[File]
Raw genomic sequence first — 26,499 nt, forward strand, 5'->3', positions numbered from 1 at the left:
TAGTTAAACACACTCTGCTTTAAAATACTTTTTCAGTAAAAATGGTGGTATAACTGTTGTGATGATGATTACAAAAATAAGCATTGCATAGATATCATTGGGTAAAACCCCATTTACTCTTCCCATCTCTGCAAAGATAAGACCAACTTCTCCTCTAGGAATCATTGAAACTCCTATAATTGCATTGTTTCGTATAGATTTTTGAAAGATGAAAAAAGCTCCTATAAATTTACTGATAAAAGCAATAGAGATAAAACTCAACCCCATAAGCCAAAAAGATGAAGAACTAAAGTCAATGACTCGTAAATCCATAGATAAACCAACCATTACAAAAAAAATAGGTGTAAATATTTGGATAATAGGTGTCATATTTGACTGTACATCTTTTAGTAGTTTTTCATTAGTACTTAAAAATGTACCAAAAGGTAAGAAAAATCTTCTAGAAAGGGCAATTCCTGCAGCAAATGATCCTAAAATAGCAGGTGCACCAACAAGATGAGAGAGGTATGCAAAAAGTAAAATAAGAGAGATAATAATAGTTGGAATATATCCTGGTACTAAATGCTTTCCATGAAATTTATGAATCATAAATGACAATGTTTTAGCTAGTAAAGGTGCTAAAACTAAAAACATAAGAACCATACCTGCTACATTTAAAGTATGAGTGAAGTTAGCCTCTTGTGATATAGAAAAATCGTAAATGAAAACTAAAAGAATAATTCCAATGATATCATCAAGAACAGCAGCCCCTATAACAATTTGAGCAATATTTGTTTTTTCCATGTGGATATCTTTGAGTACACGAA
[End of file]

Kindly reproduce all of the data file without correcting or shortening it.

Raw genomic sequence first — 26,499 nt, forward strand, 5'->3', positions numbered from 1 at the left:
TAGTTAAACACACTCTGCTTTAAAATACTTTTTCAGTAAAAATGGTGGTATAACTGTTGTGATGATGATTACAAAAATAAGCATTGCATAGATATCATTGGGTAAAACCCCATTTACTCTTCCCATCTCTGCAAAGATAAGACCAACTTCTCCTCTAGGAATCATTGAAACTCCTATAATTGCATTGTTTCGTATAGATTTTTGAAAGATGAAAAAAGCTCCTATAAATTTACTGATAAAAGCAATAGAGATAAAACTCAACCCCATAAGCCAAAAAGATGAAGAACTAAAGTCAATGACTCGTAAATCCATAGATAAACCAACCATTACAAAAAAAATAGGTGTAAATATTTGGATAATAGGTGTCATATTTGACTGTACATCTTTTAGTAGTTTTTCATTAGTACTTAAAAATGTACCAAAAGGTAAGAAAAATCTTCTAGAAAGGGCAATTCCTGCAGCAAATGATCCTAAAATAGCAGGTGCACCAACAAGATGAGAGAGGTATGCAAAAAGTAAAATAAGAGAGATAATAATAGTTGGAATATATCCTGGTACTAAATGCTTTCCATGAAATTTATGAATCATAAATGACAATGTTTTAGCTAGTAAAGGTGCTAAAACTAAAAACATAAGAACCATACCTGCTACATTTAAAGTATGAGTGAAGTTAGCCTCTTGTGATATAGAAAAATCGTAAATGAAAACTAAAAGAATAATTCCAATGATATCATCAAGAACAGCAGCCCCTATAACAATTTGAGCAATATTTGTTTTTTCCATGTGGATATCTTTGAGTACACGAA